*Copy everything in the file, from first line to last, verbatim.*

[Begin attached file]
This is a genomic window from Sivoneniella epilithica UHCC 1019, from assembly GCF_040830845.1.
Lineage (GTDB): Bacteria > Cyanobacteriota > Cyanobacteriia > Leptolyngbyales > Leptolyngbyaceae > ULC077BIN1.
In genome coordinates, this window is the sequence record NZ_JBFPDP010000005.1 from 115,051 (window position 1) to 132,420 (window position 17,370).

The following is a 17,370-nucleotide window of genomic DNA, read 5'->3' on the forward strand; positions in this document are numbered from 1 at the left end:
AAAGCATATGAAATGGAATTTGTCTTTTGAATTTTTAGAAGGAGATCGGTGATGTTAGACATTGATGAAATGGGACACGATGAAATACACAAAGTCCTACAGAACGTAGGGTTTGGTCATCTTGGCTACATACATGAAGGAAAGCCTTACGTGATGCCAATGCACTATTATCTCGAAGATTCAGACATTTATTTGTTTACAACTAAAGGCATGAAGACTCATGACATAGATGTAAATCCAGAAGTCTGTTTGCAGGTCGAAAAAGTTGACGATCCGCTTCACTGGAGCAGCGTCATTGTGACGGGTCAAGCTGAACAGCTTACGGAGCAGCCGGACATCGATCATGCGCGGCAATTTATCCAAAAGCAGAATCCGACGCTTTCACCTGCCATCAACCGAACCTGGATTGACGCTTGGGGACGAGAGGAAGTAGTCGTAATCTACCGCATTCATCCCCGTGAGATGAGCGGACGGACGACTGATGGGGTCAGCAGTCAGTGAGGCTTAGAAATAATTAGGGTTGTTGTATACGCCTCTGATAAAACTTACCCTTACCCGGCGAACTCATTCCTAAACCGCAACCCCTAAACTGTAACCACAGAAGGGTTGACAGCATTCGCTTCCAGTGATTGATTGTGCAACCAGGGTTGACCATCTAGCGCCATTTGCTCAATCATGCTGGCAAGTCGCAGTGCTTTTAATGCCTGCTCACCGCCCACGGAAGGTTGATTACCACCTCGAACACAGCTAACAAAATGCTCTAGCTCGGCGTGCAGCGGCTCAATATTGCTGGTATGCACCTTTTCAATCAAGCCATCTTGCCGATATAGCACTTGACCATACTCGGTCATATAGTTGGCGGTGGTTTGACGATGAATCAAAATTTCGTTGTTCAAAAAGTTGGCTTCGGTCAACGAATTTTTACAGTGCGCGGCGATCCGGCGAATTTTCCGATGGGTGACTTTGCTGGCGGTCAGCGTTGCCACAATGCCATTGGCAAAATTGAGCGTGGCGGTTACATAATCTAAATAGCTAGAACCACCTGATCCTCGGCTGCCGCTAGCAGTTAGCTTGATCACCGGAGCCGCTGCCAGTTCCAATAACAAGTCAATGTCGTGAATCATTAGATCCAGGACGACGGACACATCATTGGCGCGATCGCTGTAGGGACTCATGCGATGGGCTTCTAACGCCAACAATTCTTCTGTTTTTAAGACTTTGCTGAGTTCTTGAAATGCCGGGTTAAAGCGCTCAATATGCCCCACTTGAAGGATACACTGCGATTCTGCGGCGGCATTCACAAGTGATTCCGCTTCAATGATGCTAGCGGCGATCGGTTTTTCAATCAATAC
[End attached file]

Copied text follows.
This is a genomic window from Sivoneniella epilithica UHCC 1019, from assembly GCF_040830845.1.
Lineage (GTDB): Bacteria > Cyanobacteriota > Cyanobacteriia > Leptolyngbyales > Leptolyngbyaceae > ULC077BIN1.
In genome coordinates, this window is the sequence record NZ_JBFPDP010000005.1 from 115,051 (window position 1) to 132,420 (window position 17,370).

The following is a 17,370-nucleotide window of genomic DNA, read 5'->3' on the forward strand; positions in this document are numbered from 1 at the left end:
AAAGCATATGAAATGGAATTTGTCTTTTGAATTTTTAGAAGGAGATCGGTGATGTTAGACATTGATGAAATGGGACACGATGAAATACACAAAGTCCTACAGAACGTAGGGTTTGGTCATCTTGGCTACATACATGAAGGAAAGCCTTACGTGATGCCAATGCACTATTATCTCGAAGATTCAGACATTTATTTGTTTACAACTAAAGGCATGAAGACTCATGACATAGATGTAAATCCAGAAGTCTGTTTGCAGGTCGAAAAAGTTGACGATCCGCTTCACTGGAGCAGCGTCATTGTGACGGGTCAAGCTGAACAGCTTACGGAGCAGCCGGACATCGATCATGCGCGGCAATTTATCCAAAAGCAGAATCCGACGCTTTCACCTGCCATCAACCGAACCTGGATTGACGCTTGGGGACGAGAGGAAGTAGTCGTAATCTACCGCATTCATCCCCGTGAGATGAGCGGACGGACGACTGATGGGGTCAGCAGTCAGTGAGGCTTAGAAATAATTAGGGTTGTTGTATACGCCTCTGATAAAACTTACCCTTACCCGGCGAACTCATTCCTAAACCGCAACCCCTAAACTGTAACCACAGAAGGGTTGACAGCATTCGCTTCCAGTGATTGATTGTGCAACCAGGGTTGACCATCTAGCGCCATTTGCTCAATCATGCTGGCAAGTCGCAGTGCTTTTAATGCCTGCTCACCGCCCACGGAAGGTTGATTACCACCTCGAACACAGCTAACAAAATGCTCTAGCTCGGCGTGCAGCGGCTCAATATTGCTGGTATGCACCTTTTCAATCAAGCCATCTTGCCGATATAGCACTTGACCATACTCGGTCATATAGTTGGCGGTGGTTTGACGATGAATCAAAATTTCGTTGTTCAAAAAGTTGGCTTCGGTCAACGAATTTTTACAGTGCGCGGCGATCCGGCGAATTTTCCGATGGGTGACTTTGCTGGCGGTCAGCGTTGCCACAATGCCATTGGCAAAATTGAGCGTGGCGGTTACATAATCTAAATAGCTAGAACCACCTGATCCTCGGCTGCCGCTAGCAGTTAGCTTGATCACCGGAGCCGCTGCCAGTTCCAATAACAAGTCAATGTCGTGAATCATTAGATCCAGGACGACGGACACATCATTGGCGCGATCGCTGTAGGGACTCATGCGATGGGCTTCTAACGCCAACAATTCTTCTGTTTTTAAGACTTTGCTGAGTTCTTGAAATGCCGGGTTAAAGCGCTCAATATGCCCCACTTGAAGGATACACTGCGATTCTGCGGCGGCATTCACAAGTGATTCCGCTTCAATGATGCTAGCGGCGATCGGTTTTTCAATCAATAC